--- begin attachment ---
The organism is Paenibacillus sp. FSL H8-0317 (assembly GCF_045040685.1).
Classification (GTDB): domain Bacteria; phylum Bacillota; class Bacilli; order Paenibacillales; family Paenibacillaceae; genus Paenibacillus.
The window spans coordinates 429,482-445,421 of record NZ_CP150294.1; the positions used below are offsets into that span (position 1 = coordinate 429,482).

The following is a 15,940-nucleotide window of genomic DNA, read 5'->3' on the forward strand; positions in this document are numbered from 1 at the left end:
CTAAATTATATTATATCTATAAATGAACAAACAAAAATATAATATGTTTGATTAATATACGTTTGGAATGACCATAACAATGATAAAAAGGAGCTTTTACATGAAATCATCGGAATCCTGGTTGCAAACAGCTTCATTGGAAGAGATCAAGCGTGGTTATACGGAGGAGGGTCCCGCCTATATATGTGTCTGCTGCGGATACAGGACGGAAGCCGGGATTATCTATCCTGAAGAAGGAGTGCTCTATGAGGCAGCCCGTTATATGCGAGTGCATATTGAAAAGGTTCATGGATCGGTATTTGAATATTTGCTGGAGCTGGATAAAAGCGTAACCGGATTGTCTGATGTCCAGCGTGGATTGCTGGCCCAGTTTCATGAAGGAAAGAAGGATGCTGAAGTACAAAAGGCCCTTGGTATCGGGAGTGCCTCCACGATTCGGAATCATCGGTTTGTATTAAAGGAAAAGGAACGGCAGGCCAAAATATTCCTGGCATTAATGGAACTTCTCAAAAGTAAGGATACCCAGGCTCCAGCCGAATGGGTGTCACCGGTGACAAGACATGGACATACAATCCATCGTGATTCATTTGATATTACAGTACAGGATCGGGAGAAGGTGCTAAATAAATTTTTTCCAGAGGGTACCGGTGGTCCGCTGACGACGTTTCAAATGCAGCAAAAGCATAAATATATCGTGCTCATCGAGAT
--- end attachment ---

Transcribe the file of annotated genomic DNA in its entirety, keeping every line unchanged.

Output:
The organism is Paenibacillus sp. FSL H8-0317 (assembly GCF_045040685.1).
Classification (GTDB): domain Bacteria; phylum Bacillota; class Bacilli; order Paenibacillales; family Paenibacillaceae; genus Paenibacillus.
The window spans coordinates 429,482-445,421 of record NZ_CP150294.1; the positions used below are offsets into that span (position 1 = coordinate 429,482).

The following is a 15,940-nucleotide window of genomic DNA, read 5'->3' on the forward strand; positions in this document are numbered from 1 at the left end:
CTAAATTATATTATATCTATAAATGAACAAACAAAAATATAATATGTTTGATTAATATACGTTTGGAATGACCATAACAATGATAAAAAGGAGCTTTTACATGAAATCATCGGAATCCTGGTTGCAAACAGCTTCATTGGAAGAGATCAAGCGTGGTTATACGGAGGAGGGTCCCGCCTATATATGTGTCTGCTGCGGATACAGGACGGAAGCCGGGATTATCTATCCTGAAGAAGGAGTGCTCTATGAGGCAGCCCGTTATATGCGAGTGCATATTGAAAAGGTTCATGGATCGGTATTTGAATATTTGCTGGAGCTGGATAAAAGCGTAACCGGATTGTCTGATGTCCAGCGTGGATTGCTGGCCCAGTTTCATGAAGGAAAGAAGGATGCTGAAGTACAAAAGGCCCTTGGTATCGGGAGTGCCTCCACGATTCGGAATCATCGGTTTGTATTAAAGGAAAAGGAACGGCAGGCCAAAATATTCCTGGCATTAATGGAACTTCTCAAAAGTAAGGATACCCAGGCTCCAGCCGAATGGGTGTCACCGGTGACAAGACATGGACATACAATCCATCGTGATTCATTTGATATTACAGTACAGGATCGGGAGAAGGTGCTAAATAAATTTTTTCCAGAGGGTACCGGTGGTCCGCTGACGACGTTTCAAATGCAGCAAAAGCATAAATATATCGTGCTCATCGAGAT